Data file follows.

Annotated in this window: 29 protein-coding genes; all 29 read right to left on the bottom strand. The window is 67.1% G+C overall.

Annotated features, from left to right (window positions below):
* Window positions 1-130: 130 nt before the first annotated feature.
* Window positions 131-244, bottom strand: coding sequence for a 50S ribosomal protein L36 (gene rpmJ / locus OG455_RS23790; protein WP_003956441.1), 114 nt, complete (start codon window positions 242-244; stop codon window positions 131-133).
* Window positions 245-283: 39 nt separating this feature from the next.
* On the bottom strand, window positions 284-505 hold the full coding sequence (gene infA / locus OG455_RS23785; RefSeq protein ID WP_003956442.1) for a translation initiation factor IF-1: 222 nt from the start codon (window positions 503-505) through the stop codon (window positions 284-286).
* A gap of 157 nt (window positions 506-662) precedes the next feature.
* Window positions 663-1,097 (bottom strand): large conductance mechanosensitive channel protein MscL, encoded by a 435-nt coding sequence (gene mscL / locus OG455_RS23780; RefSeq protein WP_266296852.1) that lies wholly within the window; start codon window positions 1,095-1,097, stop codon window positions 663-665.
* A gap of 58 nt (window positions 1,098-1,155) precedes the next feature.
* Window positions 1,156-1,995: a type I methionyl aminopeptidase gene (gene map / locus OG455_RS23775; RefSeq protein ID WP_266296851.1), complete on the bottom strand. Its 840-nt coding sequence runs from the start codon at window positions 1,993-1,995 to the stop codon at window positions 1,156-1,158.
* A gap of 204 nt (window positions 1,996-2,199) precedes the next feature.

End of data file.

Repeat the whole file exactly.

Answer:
Annotated in this window: 29 protein-coding genes; all 29 read right to left on the bottom strand. The window is 67.1% G+C overall.

Annotated features, from left to right (window positions below):
* Window positions 1-130: 130 nt before the first annotated feature.
* Window positions 131-244, bottom strand: coding sequence for a 50S ribosomal protein L36 (gene rpmJ / locus OG455_RS23790; protein WP_003956441.1), 114 nt, complete (start codon window positions 242-244; stop codon window positions 131-133).
* Window positions 245-283: 39 nt separating this feature from the next.
* On the bottom strand, window positions 284-505 hold the full coding sequence (gene infA / locus OG455_RS23785; RefSeq protein ID WP_003956442.1) for a translation initiation factor IF-1: 222 nt from the start codon (window positions 503-505) through the stop codon (window positions 284-286).
* A gap of 157 nt (window positions 506-662) precedes the next feature.
* Window positions 663-1,097 (bottom strand): large conductance mechanosensitive channel protein MscL, encoded by a 435-nt coding sequence (gene mscL / locus OG455_RS23780; RefSeq protein WP_266296852.1) that lies wholly within the window; start codon window positions 1,095-1,097, stop codon window positions 663-665.
* A gap of 58 nt (window positions 1,098-1,155) precedes the next feature.
* Window positions 1,156-1,995: a type I methionyl aminopeptidase gene (gene map / locus OG455_RS23775; RefSeq protein ID WP_266296851.1), complete on the bottom strand. Its 840-nt coding sequence runs from the start codon at window positions 1,993-1,995 to the stop codon at window positions 1,156-1,158.
* A gap of 204 nt (window positions 1,996-2,199) precedes the next feature.